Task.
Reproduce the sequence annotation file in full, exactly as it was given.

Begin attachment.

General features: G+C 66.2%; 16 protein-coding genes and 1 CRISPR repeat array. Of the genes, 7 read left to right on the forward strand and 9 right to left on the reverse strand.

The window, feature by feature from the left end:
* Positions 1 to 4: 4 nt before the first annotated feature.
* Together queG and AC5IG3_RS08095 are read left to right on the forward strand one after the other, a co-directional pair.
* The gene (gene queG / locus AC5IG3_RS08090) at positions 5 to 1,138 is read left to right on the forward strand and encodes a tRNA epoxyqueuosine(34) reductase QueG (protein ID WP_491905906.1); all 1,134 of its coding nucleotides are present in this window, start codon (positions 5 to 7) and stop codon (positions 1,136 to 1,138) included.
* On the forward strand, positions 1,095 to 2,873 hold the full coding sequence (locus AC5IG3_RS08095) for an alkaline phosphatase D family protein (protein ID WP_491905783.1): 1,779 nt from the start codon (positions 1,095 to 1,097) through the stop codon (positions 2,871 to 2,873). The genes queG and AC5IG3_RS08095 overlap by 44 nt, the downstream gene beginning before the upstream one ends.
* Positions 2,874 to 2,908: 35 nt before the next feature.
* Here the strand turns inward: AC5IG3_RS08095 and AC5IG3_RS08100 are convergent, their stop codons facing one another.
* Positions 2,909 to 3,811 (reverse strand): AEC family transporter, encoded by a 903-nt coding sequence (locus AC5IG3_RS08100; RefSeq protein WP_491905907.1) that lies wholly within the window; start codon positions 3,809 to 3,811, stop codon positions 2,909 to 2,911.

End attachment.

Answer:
General features: G+C 66.2%; 16 protein-coding genes and 1 CRISPR repeat array. Of the genes, 7 read left to right on the forward strand and 9 right to left on the reverse strand.

The window, feature by feature from the left end:
* Positions 1 to 4: 4 nt before the first annotated feature.
* Together queG and AC5IG3_RS08095 are read left to right on the forward strand one after the other, a co-directional pair.
* The gene (gene queG / locus AC5IG3_RS08090) at positions 5 to 1,138 is read left to right on the forward strand and encodes a tRNA epoxyqueuosine(34) reductase QueG (protein ID WP_491905906.1); all 1,134 of its coding nucleotides are present in this window, start codon (positions 5 to 7) and stop codon (positions 1,136 to 1,138) included.
* On the forward strand, positions 1,095 to 2,873 hold the full coding sequence (locus AC5IG3_RS08095) for an alkaline phosphatase D family protein (protein ID WP_491905783.1): 1,779 nt from the start codon (positions 1,095 to 1,097) through the stop codon (positions 2,871 to 2,873). The genes queG and AC5IG3_RS08095 overlap by 44 nt, the downstream gene beginning before the upstream one ends.
* Positions 2,874 to 2,908: 35 nt before the next feature.
* Here the strand turns inward: AC5IG3_RS08095 and AC5IG3_RS08100 are convergent, their stop codons facing one another.
* Positions 2,909 to 3,811 (reverse strand): AEC family transporter, encoded by a 903-nt coding sequence (locus AC5IG3_RS08100; RefSeq protein WP_491905907.1) that lies wholly within the window; start codon positions 3,809 to 3,811, stop codon positions 2,909 to 2,911.